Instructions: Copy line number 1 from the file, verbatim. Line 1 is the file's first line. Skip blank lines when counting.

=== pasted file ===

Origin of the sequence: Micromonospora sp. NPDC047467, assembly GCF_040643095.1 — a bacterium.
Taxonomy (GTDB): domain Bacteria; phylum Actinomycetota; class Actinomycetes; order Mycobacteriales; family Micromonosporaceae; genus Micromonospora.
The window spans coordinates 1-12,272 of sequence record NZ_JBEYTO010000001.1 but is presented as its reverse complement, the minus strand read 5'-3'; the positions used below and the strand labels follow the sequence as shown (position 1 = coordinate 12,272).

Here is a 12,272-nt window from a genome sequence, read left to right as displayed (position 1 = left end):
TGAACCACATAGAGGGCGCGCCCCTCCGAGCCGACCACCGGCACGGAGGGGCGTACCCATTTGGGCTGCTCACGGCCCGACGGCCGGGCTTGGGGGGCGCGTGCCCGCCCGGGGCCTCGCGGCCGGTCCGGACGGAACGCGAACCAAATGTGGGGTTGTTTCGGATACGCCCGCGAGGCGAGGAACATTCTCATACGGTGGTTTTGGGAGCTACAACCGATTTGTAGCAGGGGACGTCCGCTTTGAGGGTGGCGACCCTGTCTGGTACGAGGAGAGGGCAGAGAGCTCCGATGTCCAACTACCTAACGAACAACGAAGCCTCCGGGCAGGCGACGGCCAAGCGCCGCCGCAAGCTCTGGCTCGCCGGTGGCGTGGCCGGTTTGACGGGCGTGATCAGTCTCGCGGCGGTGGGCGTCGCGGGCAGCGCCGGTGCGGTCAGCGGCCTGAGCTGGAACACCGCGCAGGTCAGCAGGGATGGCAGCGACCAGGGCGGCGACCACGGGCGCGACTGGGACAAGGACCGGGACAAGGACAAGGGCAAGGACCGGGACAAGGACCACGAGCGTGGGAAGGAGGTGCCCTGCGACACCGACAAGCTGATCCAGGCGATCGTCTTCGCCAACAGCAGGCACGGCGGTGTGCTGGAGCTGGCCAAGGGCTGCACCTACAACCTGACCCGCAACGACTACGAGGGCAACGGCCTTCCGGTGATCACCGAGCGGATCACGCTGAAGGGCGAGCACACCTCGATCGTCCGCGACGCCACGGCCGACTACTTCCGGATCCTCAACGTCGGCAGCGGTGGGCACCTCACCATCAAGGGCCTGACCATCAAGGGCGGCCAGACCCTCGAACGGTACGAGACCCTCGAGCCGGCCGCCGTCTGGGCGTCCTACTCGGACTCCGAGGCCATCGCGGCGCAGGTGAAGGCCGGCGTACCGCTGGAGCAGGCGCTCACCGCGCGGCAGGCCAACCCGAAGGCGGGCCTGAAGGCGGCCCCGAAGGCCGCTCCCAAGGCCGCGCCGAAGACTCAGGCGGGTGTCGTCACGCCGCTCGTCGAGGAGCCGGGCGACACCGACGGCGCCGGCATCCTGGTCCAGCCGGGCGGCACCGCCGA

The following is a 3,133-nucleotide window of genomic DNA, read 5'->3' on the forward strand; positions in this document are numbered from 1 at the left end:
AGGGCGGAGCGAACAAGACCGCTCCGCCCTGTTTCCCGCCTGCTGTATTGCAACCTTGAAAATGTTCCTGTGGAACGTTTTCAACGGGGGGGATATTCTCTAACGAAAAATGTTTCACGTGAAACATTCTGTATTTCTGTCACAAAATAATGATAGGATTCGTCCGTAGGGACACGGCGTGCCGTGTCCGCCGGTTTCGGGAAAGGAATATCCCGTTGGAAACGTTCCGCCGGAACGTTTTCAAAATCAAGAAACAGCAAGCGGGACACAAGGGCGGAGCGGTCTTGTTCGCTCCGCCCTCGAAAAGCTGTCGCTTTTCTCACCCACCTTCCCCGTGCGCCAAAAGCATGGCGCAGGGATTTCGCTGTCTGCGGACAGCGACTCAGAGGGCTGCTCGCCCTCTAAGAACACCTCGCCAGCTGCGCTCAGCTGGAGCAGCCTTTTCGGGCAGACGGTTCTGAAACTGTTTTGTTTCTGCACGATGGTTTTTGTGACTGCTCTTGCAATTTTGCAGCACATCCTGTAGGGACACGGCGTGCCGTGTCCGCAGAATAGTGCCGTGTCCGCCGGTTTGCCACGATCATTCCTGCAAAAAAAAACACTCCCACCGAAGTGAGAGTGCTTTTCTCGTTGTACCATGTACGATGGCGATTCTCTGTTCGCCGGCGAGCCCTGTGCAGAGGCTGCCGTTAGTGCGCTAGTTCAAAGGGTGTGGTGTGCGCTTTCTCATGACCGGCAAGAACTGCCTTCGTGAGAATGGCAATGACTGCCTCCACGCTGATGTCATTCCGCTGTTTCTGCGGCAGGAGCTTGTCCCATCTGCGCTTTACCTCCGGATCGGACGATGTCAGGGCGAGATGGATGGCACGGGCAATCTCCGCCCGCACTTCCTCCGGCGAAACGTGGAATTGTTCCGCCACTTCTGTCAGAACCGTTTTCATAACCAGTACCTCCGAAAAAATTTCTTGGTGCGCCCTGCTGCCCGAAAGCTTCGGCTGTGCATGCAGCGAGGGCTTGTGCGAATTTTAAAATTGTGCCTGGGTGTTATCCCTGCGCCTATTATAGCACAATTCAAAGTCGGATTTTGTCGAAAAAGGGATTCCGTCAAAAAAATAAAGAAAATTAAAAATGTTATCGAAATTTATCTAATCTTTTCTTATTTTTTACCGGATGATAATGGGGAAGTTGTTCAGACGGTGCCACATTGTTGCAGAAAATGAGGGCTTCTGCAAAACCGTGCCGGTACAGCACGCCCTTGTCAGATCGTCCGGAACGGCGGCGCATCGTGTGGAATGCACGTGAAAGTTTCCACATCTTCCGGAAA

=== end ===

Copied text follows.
Origin of the sequence: Micromonospora sp. NPDC047467, assembly GCF_040643095.1 — a bacterium.